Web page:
This packet is a slight improvement over last year, but damn do they make it hard to get any concrete numbers or info from it.
Oct. 2017-Nov. 2019: 754 exits from homelessness
366 People have been housed
270 People have been reunited with family, friends, or support systems
118 People have been referred to treatment services or other long-term programs (such as Ready to Work)
15 ppl housed with vouchers represented 14,354 shelter nights
45% decrease in ppl at the shelter for 300+ nights
SWS will serve as overflow “when open” in winter
19 of those persons were actually housed at the time.
5 in Longmont
1 outside BoCo
Two deaths during winter season and shelter was open 15 days prior to death (but idk about day of death?)
3 with pneumonia (2 during summer; 1 with 44 continuous nights of winter shelter but they didn't access)
1 due to exposure of hypothermia. Did not go to sheltering, even though it was open, Firnhaber says
Of the other 10:
2 had lived in housing for 2+ years
One was diagnosed with cancer going through the screening and was "fast-tracked" into permanent housing
Firnhaber: We don't have any theories backed up by data, so I wouldn't be comfortable opining.
Firnhaber: Correct. They were during the summer. And the winter pneumonia death was during high temperatures.
$83B HUD budget in 1978
$18B 5 yrs later, in 1983
2017 HUD budget: $43B
Tax credits for homeowner in 2017: $144B
Changes in disability eligibility
The AIDS crisis
More high-end rentals being built than subsidized ones
"We have an increase that is lower than some of our" neighbors: FoCo: 43% increase; Greater Denver (including Boulder) is 8%; Denver city and county: 14%
Ebner says some trends just align with general migration data: Ppl move to attractive places. That includes unhoused ppl, too.
And $20K/yr per person who is in supportive housing.
From Path to Home navigation in 2019, 68% in BoCo for less than 6 mos.
Audible and visible displeasure from the audience at that remark.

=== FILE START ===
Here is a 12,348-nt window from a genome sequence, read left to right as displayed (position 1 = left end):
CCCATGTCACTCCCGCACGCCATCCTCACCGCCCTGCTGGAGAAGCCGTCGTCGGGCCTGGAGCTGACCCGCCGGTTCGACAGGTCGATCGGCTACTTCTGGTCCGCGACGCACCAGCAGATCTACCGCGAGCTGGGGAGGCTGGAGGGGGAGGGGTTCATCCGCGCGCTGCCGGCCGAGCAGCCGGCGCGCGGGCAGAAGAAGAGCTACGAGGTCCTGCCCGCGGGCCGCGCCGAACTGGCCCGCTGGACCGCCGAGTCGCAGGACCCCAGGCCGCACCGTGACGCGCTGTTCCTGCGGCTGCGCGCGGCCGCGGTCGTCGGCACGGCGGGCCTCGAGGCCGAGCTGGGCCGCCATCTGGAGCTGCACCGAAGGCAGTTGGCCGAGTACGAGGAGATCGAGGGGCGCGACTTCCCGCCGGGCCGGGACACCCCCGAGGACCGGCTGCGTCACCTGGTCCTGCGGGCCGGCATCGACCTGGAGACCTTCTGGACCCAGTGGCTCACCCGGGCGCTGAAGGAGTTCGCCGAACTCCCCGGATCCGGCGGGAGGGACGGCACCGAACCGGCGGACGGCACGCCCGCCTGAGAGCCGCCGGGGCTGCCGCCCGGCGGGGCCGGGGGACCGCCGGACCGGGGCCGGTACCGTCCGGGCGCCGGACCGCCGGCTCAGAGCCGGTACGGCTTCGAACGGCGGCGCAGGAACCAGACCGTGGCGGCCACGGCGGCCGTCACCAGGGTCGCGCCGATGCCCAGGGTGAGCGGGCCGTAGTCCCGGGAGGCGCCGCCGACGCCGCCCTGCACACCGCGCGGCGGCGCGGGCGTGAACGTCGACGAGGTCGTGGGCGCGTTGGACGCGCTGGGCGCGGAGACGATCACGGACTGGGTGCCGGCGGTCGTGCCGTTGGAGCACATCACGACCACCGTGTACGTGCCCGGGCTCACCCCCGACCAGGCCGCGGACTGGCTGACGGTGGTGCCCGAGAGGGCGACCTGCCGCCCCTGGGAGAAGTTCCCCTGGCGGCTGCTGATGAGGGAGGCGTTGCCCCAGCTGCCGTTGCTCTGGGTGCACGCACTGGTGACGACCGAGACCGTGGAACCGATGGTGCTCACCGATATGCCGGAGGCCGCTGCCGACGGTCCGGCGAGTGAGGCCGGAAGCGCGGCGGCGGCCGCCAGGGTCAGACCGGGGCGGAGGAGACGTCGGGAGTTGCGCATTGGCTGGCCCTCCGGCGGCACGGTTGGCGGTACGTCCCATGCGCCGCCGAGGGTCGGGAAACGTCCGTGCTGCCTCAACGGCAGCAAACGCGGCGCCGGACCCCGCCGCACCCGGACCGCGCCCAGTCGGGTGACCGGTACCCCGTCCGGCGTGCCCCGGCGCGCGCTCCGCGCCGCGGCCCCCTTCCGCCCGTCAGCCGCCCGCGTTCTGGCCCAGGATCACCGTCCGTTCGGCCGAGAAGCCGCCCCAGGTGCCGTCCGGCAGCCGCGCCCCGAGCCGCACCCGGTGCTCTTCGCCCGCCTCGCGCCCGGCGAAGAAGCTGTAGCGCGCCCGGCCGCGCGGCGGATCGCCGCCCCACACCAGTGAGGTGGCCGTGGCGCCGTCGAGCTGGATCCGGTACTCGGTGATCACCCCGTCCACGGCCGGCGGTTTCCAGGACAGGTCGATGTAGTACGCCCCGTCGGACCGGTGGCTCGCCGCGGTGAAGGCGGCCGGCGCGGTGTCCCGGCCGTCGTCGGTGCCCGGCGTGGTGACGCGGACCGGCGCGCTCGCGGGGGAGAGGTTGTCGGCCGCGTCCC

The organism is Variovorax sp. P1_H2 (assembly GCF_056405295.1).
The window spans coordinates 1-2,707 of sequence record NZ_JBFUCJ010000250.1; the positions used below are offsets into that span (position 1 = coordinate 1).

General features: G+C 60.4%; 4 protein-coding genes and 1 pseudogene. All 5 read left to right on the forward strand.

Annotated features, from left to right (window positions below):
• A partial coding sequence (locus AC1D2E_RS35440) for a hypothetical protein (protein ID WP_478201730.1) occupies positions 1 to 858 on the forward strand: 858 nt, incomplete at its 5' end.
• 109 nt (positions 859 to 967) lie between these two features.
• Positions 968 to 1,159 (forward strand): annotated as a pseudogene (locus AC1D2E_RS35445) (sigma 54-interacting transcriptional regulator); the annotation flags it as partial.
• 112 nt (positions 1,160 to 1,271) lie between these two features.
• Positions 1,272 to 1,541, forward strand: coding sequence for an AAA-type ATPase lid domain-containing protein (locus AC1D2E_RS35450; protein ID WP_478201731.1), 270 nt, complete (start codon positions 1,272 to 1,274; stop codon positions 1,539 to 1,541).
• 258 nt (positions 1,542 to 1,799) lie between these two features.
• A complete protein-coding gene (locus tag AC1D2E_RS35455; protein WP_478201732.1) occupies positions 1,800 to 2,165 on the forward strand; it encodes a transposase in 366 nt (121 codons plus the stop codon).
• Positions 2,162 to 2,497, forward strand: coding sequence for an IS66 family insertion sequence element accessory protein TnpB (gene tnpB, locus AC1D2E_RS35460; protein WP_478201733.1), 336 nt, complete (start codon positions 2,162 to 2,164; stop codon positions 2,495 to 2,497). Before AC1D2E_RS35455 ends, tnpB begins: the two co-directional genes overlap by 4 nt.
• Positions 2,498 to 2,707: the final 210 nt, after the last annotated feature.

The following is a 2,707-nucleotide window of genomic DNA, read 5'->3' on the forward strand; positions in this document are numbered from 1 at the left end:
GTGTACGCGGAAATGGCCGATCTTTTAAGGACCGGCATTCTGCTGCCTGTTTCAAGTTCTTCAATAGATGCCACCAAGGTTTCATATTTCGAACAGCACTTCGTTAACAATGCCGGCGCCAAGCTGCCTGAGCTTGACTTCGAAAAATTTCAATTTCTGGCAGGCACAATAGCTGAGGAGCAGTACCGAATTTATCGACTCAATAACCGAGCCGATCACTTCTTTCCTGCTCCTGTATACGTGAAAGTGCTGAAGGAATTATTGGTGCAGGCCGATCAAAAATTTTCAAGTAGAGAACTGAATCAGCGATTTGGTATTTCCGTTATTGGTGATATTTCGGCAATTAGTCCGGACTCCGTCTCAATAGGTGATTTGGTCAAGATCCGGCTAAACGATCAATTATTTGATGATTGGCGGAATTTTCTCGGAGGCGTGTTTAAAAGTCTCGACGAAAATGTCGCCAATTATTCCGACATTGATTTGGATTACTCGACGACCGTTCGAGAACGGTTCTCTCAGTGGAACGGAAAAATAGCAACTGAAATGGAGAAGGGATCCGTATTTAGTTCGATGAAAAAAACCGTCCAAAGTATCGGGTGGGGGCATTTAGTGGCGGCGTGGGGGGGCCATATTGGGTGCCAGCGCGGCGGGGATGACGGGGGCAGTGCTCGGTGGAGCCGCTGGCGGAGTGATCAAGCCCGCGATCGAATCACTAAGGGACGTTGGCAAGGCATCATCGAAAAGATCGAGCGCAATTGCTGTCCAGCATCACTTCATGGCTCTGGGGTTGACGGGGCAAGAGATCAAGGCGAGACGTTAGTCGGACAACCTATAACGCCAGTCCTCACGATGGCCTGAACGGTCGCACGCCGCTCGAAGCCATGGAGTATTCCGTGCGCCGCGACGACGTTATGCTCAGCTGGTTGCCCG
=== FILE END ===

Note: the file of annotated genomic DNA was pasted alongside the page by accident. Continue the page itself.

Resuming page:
Working with court system, city has been able to get ppl directly into housing so they don't go into the shelter.
Firnhaber: They do have severe weather sheltering.
Ebner: Even someone given a long-term denial, that's not a forever situation. At the end of the year, they have the ability to discuss with shelter staff or appeal.
Firnhaber: We don't have that data tonight. But after last night's council meeting, we had mediation team make themselves more available at shelters.
Firnhaber: It is confidential. There's also a phone number or email they can use to contact our mediation team.
Firnhaber: They reach out to whichever shelter is involved, tell them there's someone who wants a mediation. Both parties agree to; idk of any cases where a shelter hasn't agreed to mediation.
Pays for rent up to three times a year; payments 2 and 3 tied to certain requirements (getting kids to doctors, etc.)
Through Oct 2019: 364 families received rental assistance
Over $318,000 (580 distinct payments)
Disclosure: EFAA pays me to consult for them.
169 total nights 2018-2019
846 ppl used SWS for at least one night; 85% came through CE
Average age: 43
Average number of nights: 10 (median: 3.5)
Top 20 clients averaged 86 nights
Most use: 117 nights by one person
25 nights 30th Street over capacity
3 nights over system capacity
2019-2020 (so far) 48% of SWS ppl have been in BoCo less than one month; 68% less than 6 mos.
Ebner: At SWS, if we hit capacity, then we use navigation beds. If that facility looks like they're hitting capacity, they'll work with Shelter to determine who they can take.
Folks who don't engage with the system
Not enough housing supply
Capacity challenges in other services (mental health, etc.)
Balancing services (who gets what?)
Yes, Grove says: On the management board. We're looking at ways to involve more folks with lived experience.
Head-shaking in the audience at that.
That's where coordinated entry is moving.
Brockett: I don't think we're trying to provide for everyone. But we're losing capacity. We can't quite fit demand into space. I need a plan.
Ebner: It's too early to say if that's an option for us; they're going through changes as well.
Firnhaber: I don't have those numbers, but there are a % of ppl who aren't successful in housing.
Firnhaber: We do. They go to coordinated entry, park their cars and use services provided to anyone else.
Firnhaber: I don't think so.
Brockett: I don't think this has a huge workplace component. But a larger discussion, yes, makes sense at the retreat.
We can put "guardrails" on it, but we need a safety net.
So that ends this... no decision or even straw poll on expanding severe weather sheltering tonight.